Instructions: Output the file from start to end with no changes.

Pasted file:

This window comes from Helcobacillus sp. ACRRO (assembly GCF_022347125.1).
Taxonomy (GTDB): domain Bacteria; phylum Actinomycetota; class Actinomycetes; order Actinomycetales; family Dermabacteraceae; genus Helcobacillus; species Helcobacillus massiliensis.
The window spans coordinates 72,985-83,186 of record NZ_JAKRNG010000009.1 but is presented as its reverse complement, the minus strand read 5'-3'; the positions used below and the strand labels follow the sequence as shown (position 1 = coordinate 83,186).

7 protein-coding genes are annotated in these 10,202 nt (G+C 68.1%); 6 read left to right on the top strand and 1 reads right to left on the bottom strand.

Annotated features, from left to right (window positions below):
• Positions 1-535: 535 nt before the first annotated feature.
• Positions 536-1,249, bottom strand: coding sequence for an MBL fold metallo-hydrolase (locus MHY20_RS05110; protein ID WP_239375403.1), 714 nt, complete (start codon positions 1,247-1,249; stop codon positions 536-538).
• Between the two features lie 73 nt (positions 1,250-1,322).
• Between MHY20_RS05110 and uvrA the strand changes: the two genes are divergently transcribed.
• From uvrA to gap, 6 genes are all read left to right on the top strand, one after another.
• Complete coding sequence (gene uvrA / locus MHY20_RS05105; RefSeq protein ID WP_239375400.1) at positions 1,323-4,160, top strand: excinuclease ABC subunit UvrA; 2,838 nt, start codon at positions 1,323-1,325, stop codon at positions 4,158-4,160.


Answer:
This window comes from Helcobacillus sp. ACRRO (assembly GCF_022347125.1).
Taxonomy (GTDB): domain Bacteria; phylum Actinomycetota; class Actinomycetes; order Actinomycetales; family Dermabacteraceae; genus Helcobacillus; species Helcobacillus massiliensis.
The window spans coordinates 72,985-83,186 of record NZ_JAKRNG010000009.1 but is presented as its reverse complement, the minus strand read 5'-3'; the positions used below and the strand labels follow the sequence as shown (position 1 = coordinate 83,186).

7 protein-coding genes are annotated in these 10,202 nt (G+C 68.1%); 6 read left to right on the top strand and 1 reads right to left on the bottom strand.

Annotated features, from left to right (window positions below):
• Positions 1-535: 535 nt before the first annotated feature.
• Positions 536-1,249, bottom strand: coding sequence for an MBL fold metallo-hydrolase (locus MHY20_RS05110; protein ID WP_239375403.1), 714 nt, complete (start codon positions 1,247-1,249; stop codon positions 536-538).
• Between the two features lie 73 nt (positions 1,250-1,322).
• Between MHY20_RS05110 and uvrA the strand changes: the two genes are divergently transcribed.
• From uvrA to gap, 6 genes are all read left to right on the top strand, one after another.
• Complete coding sequence (gene uvrA / locus MHY20_RS05105; RefSeq protein ID WP_239375400.1) at positions 1,323-4,160, top strand: excinuclease ABC subunit UvrA; 2,838 nt, start codon at positions 1,323-1,325, stop codon at positions 4,158-4,160.